Andersen: Treacherous, demanding and beautiful
What sounds like a femme fatale is actually a mountain. It is close to home, but few people know it. This remote ridgeline culminates in a lofty pimple where my friends and I ski tour at least once a year.
This mountain is treacherous; for breakable crust, for narrow-wooded runs on a timbered ridge, for a thick and brushy obstacle course that reaches out thorny tentacles to snare our tender ACLs.
This mountain is demanding; for 4,000 vertical feet of climbing to the summit, for trail-breaking through fresh snow, for thin air over 12,000 feet and for an early-morning start when the thermometer reads below zero and your fingers are numb before you sling on your pack.
This mountain is beautiful for the unsurpassed views of the Elk Range and the austere and looming faces of Mt. Daly and Capital Peak. It is especially beautiful because there is no avalanche risk, a huge plus in our choice of where to tour.
We might bring a shovel when we ski this mountain, but no beacons or probe poles. Our much mourned ski buddy Randy Udall sneered at beacons, claiming that good route-finding is the best avalanche protection of all. “I’d sooner wear a bear claw,” he once quipped, so one year we gave him a bear claw necklace as a talisman.
Last week we stood atop this rounded, nondescript summit that Randy loved. It was spread over by a thin skiff of hoar frost crystals across the frosted-tundra grasses where countless facets glinted in the sun.
We celebrated our ascent with cheers, plus some good-natured chiding. In our aging group there are enough self-deprecatory remarks about geriatric ills to place the majority of us on the AARP membership list.
Our tour began in a cold overcast beneath dark, murky clouds that blanketed the valleys. The trailhead is in the oak brush, where several years ago we came upon the aftermath of a mountain-lion kill. A young bull elk lay on its back, eviscerated after what appeared to have been quite a struggle.
The oak brush was broken and trampled, and several of the bull’s antler prongs had been snapped clean off. We all gained new respect for the big cats after skiing across snow marked with bloody paw prints. And when we saw those bloody prints five hours later, padded across our earlier ski tracks, the hair stood up on our necks.
There were no signs of lions last week as we climbed above the oaks into briars and brambles, then into the aspens. As the sun crested the ridge rays of brilliant golden light glinted through the tall, straight aspen trunks, marking the snow with shadow and light.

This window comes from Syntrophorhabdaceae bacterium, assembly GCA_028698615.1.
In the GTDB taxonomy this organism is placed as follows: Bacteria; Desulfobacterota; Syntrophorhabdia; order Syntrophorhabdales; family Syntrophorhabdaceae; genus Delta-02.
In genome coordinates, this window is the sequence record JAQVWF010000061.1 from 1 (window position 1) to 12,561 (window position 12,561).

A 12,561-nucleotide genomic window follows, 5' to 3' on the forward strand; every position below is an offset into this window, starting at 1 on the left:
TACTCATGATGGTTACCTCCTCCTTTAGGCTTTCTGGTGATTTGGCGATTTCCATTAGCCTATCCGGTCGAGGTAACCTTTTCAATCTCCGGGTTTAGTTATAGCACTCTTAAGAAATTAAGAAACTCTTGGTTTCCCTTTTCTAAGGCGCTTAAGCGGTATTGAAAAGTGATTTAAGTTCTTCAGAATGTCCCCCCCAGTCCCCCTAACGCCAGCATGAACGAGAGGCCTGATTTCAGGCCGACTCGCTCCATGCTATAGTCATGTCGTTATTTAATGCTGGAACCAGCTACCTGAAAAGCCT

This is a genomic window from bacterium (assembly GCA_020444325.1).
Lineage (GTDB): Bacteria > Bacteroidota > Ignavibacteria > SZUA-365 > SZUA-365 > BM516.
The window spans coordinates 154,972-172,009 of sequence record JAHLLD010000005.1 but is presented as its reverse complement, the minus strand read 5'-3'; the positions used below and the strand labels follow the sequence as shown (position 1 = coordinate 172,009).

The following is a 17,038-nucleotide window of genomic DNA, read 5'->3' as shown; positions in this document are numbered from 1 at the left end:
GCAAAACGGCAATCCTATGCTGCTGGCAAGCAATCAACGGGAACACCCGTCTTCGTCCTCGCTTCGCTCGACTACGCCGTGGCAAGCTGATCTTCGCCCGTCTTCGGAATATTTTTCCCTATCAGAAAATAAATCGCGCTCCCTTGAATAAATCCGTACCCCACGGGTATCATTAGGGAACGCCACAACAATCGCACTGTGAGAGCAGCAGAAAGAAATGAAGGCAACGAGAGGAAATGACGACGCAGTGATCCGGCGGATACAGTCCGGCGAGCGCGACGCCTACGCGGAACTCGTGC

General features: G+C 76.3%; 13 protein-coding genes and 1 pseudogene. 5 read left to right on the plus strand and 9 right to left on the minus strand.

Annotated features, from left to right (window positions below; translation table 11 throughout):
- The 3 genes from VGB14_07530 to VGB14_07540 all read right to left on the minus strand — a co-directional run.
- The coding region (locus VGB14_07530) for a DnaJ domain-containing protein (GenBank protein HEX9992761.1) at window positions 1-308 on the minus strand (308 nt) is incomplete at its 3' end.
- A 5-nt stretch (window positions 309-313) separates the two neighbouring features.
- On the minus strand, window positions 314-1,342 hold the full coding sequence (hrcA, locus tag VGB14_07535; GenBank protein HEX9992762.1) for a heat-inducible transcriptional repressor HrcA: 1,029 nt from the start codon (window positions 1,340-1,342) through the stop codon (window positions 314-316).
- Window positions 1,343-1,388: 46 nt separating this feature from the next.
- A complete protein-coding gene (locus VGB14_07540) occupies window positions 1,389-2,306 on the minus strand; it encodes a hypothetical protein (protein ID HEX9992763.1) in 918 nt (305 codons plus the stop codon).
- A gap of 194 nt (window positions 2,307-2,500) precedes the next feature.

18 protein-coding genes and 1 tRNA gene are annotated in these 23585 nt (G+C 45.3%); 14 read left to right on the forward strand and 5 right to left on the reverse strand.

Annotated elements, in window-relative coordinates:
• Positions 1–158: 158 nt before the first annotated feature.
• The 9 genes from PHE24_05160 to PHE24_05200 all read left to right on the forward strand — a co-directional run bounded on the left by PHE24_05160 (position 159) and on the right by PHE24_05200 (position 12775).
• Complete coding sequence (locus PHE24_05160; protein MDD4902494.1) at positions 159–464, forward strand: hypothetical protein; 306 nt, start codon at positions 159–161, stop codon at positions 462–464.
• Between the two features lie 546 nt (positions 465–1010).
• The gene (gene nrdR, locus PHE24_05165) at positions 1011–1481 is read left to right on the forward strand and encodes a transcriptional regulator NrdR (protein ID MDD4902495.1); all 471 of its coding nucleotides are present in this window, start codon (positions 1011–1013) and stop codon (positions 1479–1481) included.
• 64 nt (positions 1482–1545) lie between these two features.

Gradually we slogged into brilliant sunshine and deep blue skies. All around us was the whitest sea of peaks you can imagine. They seemed to float above the roiling clouds.
It’s obvious why this mountain once was coveted as a lift-served ski area. The long, gentle ridge gives access to sweeping glades and powder bowls.
That was in the early ’60s when a local ranch owner, Bob Child, led the fight against Aspen Skiing Co. and won. Instead, Skico developed Snowmass and this mountain was added to the Maroon Bells-Snowmass Wilderness Area.
Wilderness designation is the reason we are able to have this wilderness setting mostly to ourselves — no lifts, no motors, no lodges, no warming houses. Thanks to the battle put forth by a staunch ranch owner, we have enduring wilderness.
Even in this backcountry haven it’s impossible to escape the constant thunder of Aspen jet traffic, but this mountain remains, as it has for centuries, a wild and pristine place to go for perspective, challenge and camaraderie. This mountain will extend a welcome for as long as one is able to climb it.
Wilderness conservation seems most valuable in hindsight, long after the hard legislative work is done. Getting away from machines can be a challenge today, but when you cross that wilderness boundary the trail leads upward to a peak experience.
Paul Andersen’s column appears on Monday. He can be reached by email at firstname.lastname@example.org.
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